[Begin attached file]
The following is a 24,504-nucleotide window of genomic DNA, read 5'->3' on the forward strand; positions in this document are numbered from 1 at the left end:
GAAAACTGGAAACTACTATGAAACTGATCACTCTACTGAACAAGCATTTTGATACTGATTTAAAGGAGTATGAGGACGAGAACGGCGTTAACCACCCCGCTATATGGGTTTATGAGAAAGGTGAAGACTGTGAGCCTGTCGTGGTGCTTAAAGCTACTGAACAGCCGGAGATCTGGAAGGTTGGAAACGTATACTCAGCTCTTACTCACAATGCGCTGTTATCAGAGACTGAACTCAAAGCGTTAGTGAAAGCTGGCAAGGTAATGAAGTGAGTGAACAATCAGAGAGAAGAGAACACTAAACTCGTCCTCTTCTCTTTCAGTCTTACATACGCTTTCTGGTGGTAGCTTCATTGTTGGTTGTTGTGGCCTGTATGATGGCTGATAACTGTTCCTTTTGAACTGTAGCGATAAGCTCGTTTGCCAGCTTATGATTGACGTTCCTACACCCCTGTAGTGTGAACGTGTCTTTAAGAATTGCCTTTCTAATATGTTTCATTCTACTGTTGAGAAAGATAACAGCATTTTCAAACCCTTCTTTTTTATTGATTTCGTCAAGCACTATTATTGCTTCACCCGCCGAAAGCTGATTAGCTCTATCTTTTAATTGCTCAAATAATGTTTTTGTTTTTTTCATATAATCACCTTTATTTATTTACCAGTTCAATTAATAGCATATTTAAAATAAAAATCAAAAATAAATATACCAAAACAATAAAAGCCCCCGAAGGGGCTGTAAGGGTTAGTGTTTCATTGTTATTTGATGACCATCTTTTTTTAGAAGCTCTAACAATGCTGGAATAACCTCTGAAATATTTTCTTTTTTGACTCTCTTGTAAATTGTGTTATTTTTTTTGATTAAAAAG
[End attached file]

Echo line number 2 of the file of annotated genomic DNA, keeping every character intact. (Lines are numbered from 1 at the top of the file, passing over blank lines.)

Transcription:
GAAAACTGGAAACTACTATGAAACTGATCACTCTACTGAACAAGCATTTTGATACTGATTTAAAGGAGTATGAGGACGAGAACGGCGTTAACCACCCCGCTATATGGGTTTATGAGAAAGGTGAAGACTGTGAGCCTGTCGTGGTGCTTAAAGCTACTGAACAGCCGGAGATCTGGAAGGTTGGAAACGTATACTCAGCTCTTACTCACAATGCGCTGTTATCAGAGACTGAACTCAAAGCGTTAGTGAAAGCTGGCAAGGTAATGAAGTGAGTGAACAATCAGAGAGAAGAGAACACTAAACTCGTCCTCTTCTCTTTCAGTCTTACATACGCTTTCTGGTGGTAGCTTCATTGTTGGTTGTTGTGGCCTGTATGATGGCTGATAACTGTTCCTTTTGAACTGTAGCGATAAGCTCGTTTGCCAGCTTATGATTGACGTTCCTACACCCCTGTAGTGTGAACGTGTCTTTAAGAATTGCCTTTCTAATATGTTTCATTCTACTGTTGAGAAAGATAACAGCATTTTCAAACCCTTCTTTTTTATTGATTTCGTCAAGCACTATTATTGCTTCACCCGCCGAAAGCTGATTAGCTCTATCTTTTAATTGCTCAAATAATGTTTTTGTTTTTTTCATATAATCACCTTTATTTATTTACCAGTTCAATTAATAGCATATTTAAAATAAAAATCAAAAATAAATATACCAAAACAATAAAAGCCCCCGAAGGGGCTGTAAGGGTTAGTGTTTCATTGTTATTTGATGACCATCTTTTTTTAGAAGCTCTAACAATGCTGGAATAACCTCTGAAATATTTTCTTTTTTGACTCTCTTGTAAATTGTGTTATTTTTTTTGATTAAAAAG